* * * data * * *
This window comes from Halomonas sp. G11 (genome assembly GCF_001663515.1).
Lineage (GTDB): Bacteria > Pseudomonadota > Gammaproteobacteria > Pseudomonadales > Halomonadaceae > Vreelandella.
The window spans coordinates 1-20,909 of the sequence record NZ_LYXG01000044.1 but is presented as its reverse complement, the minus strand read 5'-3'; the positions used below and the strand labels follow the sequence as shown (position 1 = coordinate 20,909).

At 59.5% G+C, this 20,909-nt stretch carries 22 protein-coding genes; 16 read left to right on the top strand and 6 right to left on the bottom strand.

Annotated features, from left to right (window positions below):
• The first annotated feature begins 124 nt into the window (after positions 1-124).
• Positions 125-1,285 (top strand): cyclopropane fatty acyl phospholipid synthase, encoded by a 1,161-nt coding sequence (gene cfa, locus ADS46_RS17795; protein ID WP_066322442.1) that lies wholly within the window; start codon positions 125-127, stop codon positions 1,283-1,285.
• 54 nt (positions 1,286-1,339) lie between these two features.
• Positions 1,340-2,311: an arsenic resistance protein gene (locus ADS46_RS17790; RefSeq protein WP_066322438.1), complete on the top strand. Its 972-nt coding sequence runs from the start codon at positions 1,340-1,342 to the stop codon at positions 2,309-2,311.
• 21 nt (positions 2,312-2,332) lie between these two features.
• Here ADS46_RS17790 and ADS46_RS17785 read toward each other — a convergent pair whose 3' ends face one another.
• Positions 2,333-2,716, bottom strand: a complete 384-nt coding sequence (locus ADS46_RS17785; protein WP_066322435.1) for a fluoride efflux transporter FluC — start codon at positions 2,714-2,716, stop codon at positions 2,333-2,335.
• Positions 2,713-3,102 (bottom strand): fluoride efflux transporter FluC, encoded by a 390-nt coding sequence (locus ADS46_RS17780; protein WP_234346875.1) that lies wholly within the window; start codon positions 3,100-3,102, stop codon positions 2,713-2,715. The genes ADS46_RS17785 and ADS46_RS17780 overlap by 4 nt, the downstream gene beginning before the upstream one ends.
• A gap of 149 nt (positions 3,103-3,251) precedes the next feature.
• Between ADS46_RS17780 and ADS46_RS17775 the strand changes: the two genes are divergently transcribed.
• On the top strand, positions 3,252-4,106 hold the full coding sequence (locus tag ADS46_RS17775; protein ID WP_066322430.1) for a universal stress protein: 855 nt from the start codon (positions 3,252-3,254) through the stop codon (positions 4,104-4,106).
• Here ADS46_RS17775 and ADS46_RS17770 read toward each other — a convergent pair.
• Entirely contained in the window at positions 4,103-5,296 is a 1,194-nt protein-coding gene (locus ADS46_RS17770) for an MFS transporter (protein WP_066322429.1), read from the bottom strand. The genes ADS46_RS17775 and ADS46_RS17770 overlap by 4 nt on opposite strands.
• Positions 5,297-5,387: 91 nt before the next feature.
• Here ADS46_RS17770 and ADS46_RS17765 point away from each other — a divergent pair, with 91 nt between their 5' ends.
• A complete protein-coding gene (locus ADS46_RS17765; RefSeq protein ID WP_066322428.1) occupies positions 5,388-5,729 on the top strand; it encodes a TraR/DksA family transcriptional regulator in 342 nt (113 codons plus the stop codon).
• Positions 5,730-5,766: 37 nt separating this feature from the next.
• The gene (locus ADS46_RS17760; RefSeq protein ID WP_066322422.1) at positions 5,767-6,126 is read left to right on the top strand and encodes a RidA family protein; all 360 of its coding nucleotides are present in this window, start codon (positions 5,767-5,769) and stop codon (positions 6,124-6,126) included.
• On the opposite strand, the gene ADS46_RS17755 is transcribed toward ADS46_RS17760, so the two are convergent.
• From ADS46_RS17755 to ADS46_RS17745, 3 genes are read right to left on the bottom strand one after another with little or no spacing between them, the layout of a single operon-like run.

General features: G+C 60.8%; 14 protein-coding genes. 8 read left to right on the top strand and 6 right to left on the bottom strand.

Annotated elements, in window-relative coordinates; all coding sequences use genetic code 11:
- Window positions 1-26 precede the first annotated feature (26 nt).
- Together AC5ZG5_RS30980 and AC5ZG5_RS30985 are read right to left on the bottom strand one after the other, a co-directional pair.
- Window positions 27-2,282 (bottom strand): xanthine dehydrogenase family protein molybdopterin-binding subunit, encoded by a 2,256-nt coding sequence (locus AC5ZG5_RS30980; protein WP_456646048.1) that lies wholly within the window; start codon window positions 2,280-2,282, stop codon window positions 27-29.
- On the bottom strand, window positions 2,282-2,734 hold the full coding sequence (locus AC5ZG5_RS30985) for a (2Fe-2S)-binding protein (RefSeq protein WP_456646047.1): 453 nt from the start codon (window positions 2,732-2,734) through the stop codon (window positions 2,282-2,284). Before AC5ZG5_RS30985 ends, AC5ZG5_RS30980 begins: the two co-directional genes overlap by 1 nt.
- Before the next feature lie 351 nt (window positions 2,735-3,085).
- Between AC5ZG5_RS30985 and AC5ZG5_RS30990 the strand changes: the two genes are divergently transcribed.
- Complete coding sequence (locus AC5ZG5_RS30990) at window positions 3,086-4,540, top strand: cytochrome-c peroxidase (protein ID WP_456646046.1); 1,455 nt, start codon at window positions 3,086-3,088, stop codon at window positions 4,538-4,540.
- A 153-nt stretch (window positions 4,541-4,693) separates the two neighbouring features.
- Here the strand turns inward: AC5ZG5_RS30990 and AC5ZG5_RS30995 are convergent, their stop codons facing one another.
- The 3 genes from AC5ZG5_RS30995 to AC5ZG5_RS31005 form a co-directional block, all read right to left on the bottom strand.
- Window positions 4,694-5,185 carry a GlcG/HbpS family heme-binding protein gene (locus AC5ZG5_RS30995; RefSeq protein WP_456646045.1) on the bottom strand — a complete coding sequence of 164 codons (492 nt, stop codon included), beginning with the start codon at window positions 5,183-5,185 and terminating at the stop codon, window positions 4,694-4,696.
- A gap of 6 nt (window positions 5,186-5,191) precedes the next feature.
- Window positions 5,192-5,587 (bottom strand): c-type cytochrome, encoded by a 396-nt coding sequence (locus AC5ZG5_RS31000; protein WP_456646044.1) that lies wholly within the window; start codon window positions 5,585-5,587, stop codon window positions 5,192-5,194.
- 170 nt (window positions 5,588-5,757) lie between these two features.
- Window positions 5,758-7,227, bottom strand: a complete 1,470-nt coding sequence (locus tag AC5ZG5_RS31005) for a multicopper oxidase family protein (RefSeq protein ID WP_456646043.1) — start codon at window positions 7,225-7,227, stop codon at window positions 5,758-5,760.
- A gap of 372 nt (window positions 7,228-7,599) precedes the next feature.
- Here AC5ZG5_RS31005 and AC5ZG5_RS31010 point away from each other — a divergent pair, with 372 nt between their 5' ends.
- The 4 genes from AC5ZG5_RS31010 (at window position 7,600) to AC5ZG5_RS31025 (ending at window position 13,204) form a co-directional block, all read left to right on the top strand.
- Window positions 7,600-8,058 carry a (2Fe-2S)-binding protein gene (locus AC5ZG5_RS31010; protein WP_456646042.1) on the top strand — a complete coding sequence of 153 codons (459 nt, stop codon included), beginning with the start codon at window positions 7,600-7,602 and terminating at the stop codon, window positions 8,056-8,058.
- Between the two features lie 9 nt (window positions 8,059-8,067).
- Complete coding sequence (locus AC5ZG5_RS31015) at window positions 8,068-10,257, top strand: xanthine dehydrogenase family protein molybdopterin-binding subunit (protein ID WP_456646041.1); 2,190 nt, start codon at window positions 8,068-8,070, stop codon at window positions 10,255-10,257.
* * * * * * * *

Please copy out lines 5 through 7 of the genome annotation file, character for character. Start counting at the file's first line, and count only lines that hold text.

Annotated features, from left to right (window positions below):
• The first annotated feature begins 124 nt into the window (after positions 1-124).
• Positions 125-1,285 (top strand): cyclopropane fatty acyl phospholipid synthase, encoded by a 1,161-nt coding sequence (gene cfa, locus ADS46_RS17795; protein ID WP_066322442.1) that lies wholly within the window; start codon positions 125-127, stop codon positions 1,283-1,285.